In the court—or, in this case, on the court of public opinion, the film version of The Hunger Games has already won. The young-adult novel's legion of fans, young and old, has largely embraced the casting and preview footage doled out by Lionsgate (ever after the Twilight studio), culminating in reportedly record-breaking ticket pre-sales.
Even those totally unfamiliar with Suzanne Collins' book may find Gary Ross' film somewhat less than suspenseful: the intensity has been found more in the publicity blitz (are you Team Gale or Team Peeta?) than in the film it promotes. But if The Hunger Games on screen doesn't exactly catch fire (as does its hero Katniss Everdeen), its savvy pop culture mash-up and the charge of teens in life-and-death peril remain intact.
In a retro-futuristic dystopia, the one-percenters long ago crushed the revolt of the ninety-nine-percenters. The rule of fear hinges largely on "the Hunger Games," an annual compulsory lottery (thank you, Shirley Jackson) that demands twelve to eighteen-year-old "tributes" to submit to a televised death match. Two weeks, twenty-four contestants, and only one victor allowed to walk away alive.
Two contestants come from each of twelve districts; when the District 12 lottery demands twelve-year-old Primrose Everdeen (Willow Shields), her sixteen-year-old sister Katniss (Jennifer Lawrence) dramatically volunteers to take Prim's place. It's the first of many dramas—all, in some sense, manufactured—that characterize the Romanesque circus of the Games.
From their rural, grey, utter impoverishment, Katniss and male draw Peeta Mellark (Josh Hutcherson) find themselves thrust into the colorful, unimaginable decadence of the Capitol, where privilege and ostentation go hand in hand. This world is embodied by flittering escort Effie Trinket (a zanily outfitted Elizabeth Banks) and maniacally happy TV host Caesar Flickerman (Stanley Tucci), but two of the adults show sympathy for the teens: personal stylist Cinna (Lenny Kravitz) and official mentor Haymitch Abernathy (Woody Harrelson), an alcoholic former champion.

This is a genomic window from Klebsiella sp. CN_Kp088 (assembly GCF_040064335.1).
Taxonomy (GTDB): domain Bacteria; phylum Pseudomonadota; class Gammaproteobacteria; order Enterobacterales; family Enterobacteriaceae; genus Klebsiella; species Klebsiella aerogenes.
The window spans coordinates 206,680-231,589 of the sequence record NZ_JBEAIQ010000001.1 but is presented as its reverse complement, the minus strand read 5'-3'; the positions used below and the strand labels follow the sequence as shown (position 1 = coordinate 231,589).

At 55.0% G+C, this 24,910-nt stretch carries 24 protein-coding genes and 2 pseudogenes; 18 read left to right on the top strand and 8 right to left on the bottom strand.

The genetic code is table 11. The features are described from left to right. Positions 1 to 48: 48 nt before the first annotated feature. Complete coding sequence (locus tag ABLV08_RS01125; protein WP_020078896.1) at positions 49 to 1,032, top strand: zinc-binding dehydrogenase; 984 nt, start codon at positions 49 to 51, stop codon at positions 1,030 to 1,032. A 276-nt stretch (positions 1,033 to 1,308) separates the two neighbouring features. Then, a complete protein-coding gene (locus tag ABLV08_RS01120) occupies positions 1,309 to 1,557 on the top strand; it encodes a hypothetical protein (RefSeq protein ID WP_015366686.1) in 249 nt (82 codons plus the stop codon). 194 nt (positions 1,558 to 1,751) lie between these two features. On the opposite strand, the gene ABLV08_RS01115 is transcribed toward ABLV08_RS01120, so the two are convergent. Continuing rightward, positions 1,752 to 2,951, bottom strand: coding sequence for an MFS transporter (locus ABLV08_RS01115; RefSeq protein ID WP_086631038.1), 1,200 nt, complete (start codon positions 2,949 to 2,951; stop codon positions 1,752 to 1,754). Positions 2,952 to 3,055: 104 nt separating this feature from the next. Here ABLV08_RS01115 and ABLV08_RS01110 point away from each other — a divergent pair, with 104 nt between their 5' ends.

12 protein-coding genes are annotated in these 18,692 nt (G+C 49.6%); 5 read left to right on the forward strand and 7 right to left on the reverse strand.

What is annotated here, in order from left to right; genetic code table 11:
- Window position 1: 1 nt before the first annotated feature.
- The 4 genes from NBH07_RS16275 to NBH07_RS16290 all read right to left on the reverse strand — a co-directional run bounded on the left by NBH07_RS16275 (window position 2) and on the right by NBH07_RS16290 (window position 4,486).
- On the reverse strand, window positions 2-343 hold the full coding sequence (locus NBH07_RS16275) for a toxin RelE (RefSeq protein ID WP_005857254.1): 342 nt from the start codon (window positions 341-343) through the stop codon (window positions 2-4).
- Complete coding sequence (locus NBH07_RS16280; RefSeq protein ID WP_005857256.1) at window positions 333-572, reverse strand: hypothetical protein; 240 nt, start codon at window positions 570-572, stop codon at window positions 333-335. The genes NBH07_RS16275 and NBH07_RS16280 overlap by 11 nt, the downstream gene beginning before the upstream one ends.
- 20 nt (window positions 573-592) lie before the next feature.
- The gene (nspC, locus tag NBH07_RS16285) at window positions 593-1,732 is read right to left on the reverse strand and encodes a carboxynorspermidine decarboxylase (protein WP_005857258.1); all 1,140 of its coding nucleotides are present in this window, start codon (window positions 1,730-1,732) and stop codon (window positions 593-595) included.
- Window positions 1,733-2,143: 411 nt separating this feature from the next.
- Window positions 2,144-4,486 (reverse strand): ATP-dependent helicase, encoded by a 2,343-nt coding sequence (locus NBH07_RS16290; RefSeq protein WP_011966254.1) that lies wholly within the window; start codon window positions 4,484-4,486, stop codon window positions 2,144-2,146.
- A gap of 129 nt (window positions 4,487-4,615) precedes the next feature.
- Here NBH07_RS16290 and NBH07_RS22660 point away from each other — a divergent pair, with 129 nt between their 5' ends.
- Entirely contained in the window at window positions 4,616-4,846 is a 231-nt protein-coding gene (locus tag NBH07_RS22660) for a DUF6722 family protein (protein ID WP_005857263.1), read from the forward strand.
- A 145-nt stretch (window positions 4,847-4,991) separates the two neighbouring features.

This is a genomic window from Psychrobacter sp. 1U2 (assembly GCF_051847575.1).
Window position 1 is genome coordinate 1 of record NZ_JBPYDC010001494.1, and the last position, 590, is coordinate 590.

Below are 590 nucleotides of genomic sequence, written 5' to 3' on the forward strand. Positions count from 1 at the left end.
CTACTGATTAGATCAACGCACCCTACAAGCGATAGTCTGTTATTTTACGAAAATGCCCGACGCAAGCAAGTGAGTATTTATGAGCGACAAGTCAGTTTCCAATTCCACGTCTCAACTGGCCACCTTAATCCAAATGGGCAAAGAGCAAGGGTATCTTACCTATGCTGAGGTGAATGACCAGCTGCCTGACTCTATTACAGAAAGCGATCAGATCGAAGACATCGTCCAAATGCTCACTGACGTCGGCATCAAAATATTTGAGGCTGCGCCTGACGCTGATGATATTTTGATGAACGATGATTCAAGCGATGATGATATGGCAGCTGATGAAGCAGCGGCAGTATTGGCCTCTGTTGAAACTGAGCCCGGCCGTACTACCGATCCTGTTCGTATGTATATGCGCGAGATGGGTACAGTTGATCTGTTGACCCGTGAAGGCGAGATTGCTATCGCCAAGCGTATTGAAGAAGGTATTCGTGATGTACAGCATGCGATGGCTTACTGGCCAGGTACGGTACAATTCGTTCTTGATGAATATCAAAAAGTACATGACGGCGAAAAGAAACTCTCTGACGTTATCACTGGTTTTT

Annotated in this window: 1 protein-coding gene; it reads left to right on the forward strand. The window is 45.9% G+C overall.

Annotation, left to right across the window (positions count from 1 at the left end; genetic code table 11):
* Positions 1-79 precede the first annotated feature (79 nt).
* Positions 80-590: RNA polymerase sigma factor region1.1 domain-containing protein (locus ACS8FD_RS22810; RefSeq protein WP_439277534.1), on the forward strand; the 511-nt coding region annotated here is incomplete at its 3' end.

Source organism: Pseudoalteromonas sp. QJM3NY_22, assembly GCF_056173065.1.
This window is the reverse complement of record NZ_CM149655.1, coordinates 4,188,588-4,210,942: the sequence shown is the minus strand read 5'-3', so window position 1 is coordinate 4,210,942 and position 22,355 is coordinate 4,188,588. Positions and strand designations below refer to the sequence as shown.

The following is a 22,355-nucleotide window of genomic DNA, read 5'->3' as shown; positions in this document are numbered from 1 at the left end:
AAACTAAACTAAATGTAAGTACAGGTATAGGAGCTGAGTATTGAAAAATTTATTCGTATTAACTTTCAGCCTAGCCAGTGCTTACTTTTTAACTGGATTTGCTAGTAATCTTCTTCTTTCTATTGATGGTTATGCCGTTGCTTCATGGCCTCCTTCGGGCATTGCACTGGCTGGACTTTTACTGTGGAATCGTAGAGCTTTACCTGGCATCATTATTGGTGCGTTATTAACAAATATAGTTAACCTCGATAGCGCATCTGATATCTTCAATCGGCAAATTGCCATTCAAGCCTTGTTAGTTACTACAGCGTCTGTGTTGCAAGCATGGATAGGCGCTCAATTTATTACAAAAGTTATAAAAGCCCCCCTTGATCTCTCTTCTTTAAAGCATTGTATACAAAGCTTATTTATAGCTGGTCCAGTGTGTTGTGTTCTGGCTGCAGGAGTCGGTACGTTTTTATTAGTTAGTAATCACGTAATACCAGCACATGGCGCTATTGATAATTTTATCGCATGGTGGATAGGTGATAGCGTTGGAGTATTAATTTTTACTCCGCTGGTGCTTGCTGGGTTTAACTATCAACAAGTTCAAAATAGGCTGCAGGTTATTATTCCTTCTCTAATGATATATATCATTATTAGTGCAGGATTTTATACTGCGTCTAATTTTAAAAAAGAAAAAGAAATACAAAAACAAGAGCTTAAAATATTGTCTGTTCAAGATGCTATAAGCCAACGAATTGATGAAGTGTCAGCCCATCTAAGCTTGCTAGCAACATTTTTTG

Oddly, the early scenes laying this groundwork tend to be considerably more lively than the 74th Annual Games themselves, a sign of Ross' lack of experience as an action director and the film's squeamishness when it comes to depicting the story's gruesomely violent side. The battle scenes are blurs, shot on the choppy waves of shaky-cam and rendered yet more choppy by editors making the best of the footage (including Oscar-winning local hero Stephen Mirrione).
Happily, Collins' characters and universe are a darn sight more interesting than those of Stephenie Meyer's Twilight. Straight-arrow-shooting Katniss makes a compelling feminist hero, and Lawrence's emotionally resonant performance delivers. Though a bit hobbled by his character's relative ambiguity, Hutcherson sells Peeta's whip-smart media savvy and his romantic vulnerability. For, like Twilight, The Hunger Games incorporates a swoony romantic triangle amongst TV-anointed "star-crossed lovers" Katniss and Peeta, and Katniss' hulking hometown sweetheart Gale (Liam Hemsworth).